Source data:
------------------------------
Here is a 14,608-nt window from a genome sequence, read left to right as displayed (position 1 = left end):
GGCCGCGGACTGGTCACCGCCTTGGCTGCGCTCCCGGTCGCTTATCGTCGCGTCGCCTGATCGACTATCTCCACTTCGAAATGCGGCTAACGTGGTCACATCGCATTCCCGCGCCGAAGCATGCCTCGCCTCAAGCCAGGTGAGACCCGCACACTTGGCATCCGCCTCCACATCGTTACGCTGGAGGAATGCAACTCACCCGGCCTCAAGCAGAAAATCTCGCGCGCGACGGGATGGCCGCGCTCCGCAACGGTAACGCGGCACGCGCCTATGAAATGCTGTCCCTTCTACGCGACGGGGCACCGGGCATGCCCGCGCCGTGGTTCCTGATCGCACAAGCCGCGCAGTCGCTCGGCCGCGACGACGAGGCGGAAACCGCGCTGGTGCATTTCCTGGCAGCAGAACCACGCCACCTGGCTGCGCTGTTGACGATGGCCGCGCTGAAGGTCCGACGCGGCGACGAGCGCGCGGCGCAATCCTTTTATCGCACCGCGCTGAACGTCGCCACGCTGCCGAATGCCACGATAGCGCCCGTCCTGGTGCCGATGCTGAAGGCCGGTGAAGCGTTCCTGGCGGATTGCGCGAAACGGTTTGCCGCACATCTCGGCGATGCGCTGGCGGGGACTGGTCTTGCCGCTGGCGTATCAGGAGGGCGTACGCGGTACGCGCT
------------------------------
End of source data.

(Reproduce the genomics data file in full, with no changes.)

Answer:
Here is a 14,608-nt window from a genome sequence, read left to right as displayed (position 1 = left end):
GGCCGCGGACTGGTCACCGCCTTGGCTGCGCTCCCGGTCGCTTATCGTCGCGTCGCCTGATCGACTATCTCCACTTCGAAATGCGGCTAACGTGGTCACATCGCATTCCCGCGCCGAAGCATGCCTCGCCTCAAGCCAGGTGAGACCCGCACACTTGGCATCCGCCTCCACATCGTTACGCTGGAGGAATGCAACTCACCCGGCCTCAAGCAGAAAATCTCGCGCGCGACGGGATGGCCGCGCTCCGCAACGGTAACGCGGCACGCGCCTATGAAATGCTGTCCCTTCTACGCGACGGGGCACCGGGCATGCCCGCGCCGTGGTTCCTGATCGCACAAGCCGCGCAGTCGCTCGGCCGCGACGACGAGGCGGAAACCGCGCTGGTGCATTTCCTGGCAGCAGAACCACGCCACCTGGCTGCGCTGTTGACGATGGCCGCGCTGAAGGTCCGACGCGGCGACGAGCGCGCGGCGCAATCCTTTTATCGCACCGCGCTGAACGTCGCCACGCTGCCGAATGCCACGATAGCGCCCGTCCTGGTGCCGATGCTGAAGGCCGGTGAAGCGTTCCTGGCGGATTGCGCGAAACGGTTTGCCGCACATCTCGGCGATGCGCTGGCGGGGACTGGTCTTGCCGCTGGCGTATCAGGAGGGCGTACGCGGTACGCGCT